24 November 2012

a single candle

Jar Candle
Tea lights and jar candle, made with soy wax
Candle flames are hypnotic. It's easy to sit and stare at the way the fire flickers, watching the heat and movement, following the colours of pale orange and red down to the tiniest trace of clear pure blue.

On dark afternoons, I sometimes light all the tea-lights in the varied holders I have, and let the flames provide warmth that the wall heater simply can't. 

The lights, the way they move, is peaceful, which has always seemed strange to me, given the damage that fire can cause. But beauty and danger have never been exclusive concepts. Nor has peace in the midst of chaos. My tendency to find some sort of beauty or peace out of something that is potentially harmful is not unique. Danger does not exclude beauty, nor does a sense of danger exclude some sort of peaceful transcendence.

With this in mind, I made candles out of soy wax yesterday evening. I read somewhere that paraffin candles release fumes into the air that we're better off not breathing. Since I breathe enough noxious fumes just walking down the street, I thought I'd minimize the ones in my home. Beeswax costs more, and it seemed better to figure out the technique with the less expensive option.

The pictures above include some of the first batch. I made a total of 25 tea lights and one larger candle. These are all unscented and undyed. The batches tomorrow will have scent and colour, and will be Christmas gifts. The basic process is easy enough. Heat, pour, let cool. The large candle managed to crack a bit in the centre, but it's in a jar, and the cracks will disappear as it burns. I'm not a perfectionist. Beauty that is less than perfect is, often, in my mind, even more beautiful.

21 November 2012

Book musings: The Origins of Sex

I've been working my way through The Origins of Sex, by Faramerz Dabhoiwala. The premise of the book is that the Reformation, followed by the Enlightenment, drastically changed the way people understood sexuality and that consequently, some of the principles we think of as crucial to human sexuality are in actuality, relatively new to our world. This book, of course, focuses on the development of Western views regarding sexuality, but it highlights points of commonality that the pre-Enlightenment understand of sexuality has in common with areas of the world that we Westerners find confusing today. Our base assumptions about personhood and sexuality are not the same as those of other people, and there are clear historical reasons for these changes.

It's been an interesting journey through the book, although it is awkward to read on the bus unless I'm hiding the title. Provocative book titles can be quite fun, though if I'm really into my reading, I hate getting interrupted by people wanting to know what on earth I'm reading (not that this happens often). Books are one of the devices which discourage social interaction. Knitting needles are not. (And I discovered that when a man wanted to tell me all about how his dog is like his child).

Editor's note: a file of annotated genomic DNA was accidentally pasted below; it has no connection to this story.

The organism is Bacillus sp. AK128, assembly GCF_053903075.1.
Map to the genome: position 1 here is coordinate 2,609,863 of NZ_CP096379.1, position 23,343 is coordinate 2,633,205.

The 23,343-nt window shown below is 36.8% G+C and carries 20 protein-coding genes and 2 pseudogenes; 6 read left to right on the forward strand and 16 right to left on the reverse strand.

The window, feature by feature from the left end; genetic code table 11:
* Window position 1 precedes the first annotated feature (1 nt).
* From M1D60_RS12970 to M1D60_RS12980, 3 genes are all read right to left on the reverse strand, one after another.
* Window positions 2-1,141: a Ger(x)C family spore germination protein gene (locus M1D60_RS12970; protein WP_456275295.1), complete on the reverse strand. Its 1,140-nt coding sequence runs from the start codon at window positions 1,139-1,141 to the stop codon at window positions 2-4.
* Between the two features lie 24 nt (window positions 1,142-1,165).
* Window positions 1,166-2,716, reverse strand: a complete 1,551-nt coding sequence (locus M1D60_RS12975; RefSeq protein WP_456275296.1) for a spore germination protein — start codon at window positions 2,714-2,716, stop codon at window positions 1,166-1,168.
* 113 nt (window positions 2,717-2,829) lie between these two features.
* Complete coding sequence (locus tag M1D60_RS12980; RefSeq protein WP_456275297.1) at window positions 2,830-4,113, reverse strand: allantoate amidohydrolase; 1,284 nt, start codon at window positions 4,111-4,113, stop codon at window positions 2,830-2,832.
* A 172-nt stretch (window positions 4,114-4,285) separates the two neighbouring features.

The earlier chapters discussed religious influence on sexuality and society. Something that doesn't get highlighted often is that pre-marital sex before the Reformation, when the Catholic Church's influence was at its height, wasn't that big a deal, particularly if the couple were engaged. The Reformers, reacting to the lax standards of the Church, disagreed. Then, changing moral attitudes from the Enlightenment slowly eroded those ideas. The double standard was always at work, too. Men were pretty much expected to have pre-marital sex, but not with "good" women, since that would contribute to the ruin of an innocent. It's rather narrow-minded of me, I'm sure, but I'm still of the opinion that if women have to remain chaste, men should, too.

Then there were the chapters on men vs. women and the assumptions made pre- and post-Enlightenment about how they responded to sex. The common view pre-Enlightenment was that women were insatiable, and even if a woman said no, she probably meant yes. Women were seductresses, and men were hapless in their hands. The view flipped after the Reformation and the Enlightenment, albeit slowly, creating the view that women were innocents and men were the ruthless seductors (given some of the citations in the book, I have to say this view had some definite merit, even though I'd rather not be a damsel-in-distress). There was a fascinating section on how this appeared in literature, particularly in the early novel.